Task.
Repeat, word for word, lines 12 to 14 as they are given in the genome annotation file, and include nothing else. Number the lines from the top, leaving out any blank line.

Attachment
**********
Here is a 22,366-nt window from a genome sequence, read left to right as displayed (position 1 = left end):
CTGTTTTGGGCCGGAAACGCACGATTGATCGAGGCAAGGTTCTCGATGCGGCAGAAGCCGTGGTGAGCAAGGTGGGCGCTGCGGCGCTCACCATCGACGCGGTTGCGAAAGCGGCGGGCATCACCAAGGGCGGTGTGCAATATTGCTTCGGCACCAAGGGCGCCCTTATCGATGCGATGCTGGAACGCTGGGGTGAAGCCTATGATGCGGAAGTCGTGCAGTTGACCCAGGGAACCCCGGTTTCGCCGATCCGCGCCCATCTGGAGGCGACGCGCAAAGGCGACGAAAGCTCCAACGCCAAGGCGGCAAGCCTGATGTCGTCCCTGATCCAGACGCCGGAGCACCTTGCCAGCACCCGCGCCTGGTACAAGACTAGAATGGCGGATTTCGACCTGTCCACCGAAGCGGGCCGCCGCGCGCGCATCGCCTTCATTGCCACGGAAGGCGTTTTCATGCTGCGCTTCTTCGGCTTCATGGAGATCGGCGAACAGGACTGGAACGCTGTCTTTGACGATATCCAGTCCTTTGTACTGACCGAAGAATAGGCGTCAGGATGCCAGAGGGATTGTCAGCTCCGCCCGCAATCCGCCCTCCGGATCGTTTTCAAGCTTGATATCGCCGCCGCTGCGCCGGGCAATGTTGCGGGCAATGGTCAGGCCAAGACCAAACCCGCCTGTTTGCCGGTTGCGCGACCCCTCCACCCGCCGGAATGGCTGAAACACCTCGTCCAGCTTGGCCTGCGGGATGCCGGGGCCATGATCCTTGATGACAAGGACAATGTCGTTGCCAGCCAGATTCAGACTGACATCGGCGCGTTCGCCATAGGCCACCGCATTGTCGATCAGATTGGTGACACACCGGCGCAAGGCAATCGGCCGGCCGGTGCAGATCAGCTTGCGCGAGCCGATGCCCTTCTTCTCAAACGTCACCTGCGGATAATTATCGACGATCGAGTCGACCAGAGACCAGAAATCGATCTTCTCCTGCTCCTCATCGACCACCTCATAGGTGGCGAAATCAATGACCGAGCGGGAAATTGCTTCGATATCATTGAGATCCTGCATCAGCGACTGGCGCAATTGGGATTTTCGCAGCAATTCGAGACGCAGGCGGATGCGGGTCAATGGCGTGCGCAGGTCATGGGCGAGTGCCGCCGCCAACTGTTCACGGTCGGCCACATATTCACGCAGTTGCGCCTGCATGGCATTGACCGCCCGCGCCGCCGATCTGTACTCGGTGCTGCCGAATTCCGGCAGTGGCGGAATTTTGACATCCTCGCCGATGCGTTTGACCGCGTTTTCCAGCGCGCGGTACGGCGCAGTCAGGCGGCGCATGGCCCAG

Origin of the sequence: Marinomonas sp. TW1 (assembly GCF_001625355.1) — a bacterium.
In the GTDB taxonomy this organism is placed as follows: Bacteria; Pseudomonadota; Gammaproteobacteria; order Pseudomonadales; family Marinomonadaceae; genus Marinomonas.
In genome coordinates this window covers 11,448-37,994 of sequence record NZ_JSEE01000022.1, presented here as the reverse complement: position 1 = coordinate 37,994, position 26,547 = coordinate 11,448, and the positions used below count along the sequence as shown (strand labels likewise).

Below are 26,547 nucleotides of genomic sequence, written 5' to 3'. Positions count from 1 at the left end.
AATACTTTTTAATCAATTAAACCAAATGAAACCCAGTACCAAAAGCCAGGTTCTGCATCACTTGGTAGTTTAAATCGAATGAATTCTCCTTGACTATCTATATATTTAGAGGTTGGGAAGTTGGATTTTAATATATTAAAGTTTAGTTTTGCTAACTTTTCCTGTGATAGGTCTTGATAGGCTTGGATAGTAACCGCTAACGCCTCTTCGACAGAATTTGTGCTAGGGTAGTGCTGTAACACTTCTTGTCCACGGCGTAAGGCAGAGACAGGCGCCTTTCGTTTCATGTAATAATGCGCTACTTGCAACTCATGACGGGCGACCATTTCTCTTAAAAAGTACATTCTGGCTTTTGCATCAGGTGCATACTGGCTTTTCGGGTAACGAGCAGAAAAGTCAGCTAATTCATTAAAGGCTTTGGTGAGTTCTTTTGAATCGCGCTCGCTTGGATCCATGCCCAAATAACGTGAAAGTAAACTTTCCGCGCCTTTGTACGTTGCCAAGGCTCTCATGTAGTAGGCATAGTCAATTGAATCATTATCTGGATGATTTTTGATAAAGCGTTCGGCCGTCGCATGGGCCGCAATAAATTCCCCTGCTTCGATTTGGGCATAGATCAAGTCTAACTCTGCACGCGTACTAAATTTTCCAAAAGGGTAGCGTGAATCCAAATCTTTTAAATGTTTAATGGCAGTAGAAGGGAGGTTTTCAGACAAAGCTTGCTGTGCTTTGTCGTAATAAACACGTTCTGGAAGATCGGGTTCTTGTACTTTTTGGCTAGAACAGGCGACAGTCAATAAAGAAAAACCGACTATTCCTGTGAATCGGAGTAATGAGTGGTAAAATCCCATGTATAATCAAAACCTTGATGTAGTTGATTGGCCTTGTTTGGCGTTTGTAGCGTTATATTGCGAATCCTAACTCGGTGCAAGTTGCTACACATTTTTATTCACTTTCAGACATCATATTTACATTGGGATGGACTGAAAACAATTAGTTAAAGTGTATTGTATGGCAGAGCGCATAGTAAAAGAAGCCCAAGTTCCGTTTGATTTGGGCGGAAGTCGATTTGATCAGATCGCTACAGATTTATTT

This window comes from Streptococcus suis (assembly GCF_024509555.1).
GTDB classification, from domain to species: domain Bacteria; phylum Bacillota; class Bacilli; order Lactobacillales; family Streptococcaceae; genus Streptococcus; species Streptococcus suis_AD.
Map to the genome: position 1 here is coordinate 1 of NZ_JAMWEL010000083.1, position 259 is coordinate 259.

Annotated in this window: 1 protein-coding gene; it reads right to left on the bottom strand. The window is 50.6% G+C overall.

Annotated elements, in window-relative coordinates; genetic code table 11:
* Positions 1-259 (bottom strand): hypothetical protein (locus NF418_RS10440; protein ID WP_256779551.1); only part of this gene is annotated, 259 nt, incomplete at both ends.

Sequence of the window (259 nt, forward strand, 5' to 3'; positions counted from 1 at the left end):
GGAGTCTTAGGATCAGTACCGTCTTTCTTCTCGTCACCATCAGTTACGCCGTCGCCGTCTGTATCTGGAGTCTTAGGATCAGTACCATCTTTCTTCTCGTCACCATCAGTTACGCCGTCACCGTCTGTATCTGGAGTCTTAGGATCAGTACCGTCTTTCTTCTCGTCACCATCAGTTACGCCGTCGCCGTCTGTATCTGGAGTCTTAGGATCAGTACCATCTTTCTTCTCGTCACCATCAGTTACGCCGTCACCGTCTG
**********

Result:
Annotated elements, in window-relative coordinates; genetic code table 11:
* Positions 1-259 (bottom strand): hypothetical protein (locus NF418_RS10440; protein ID WP_256779551.1); only part of this gene is annotated, 259 nt, incomplete at both ends.

Sequence of the window (259 nt, forward strand, 5' to 3'; positions counted from 1 at the left end):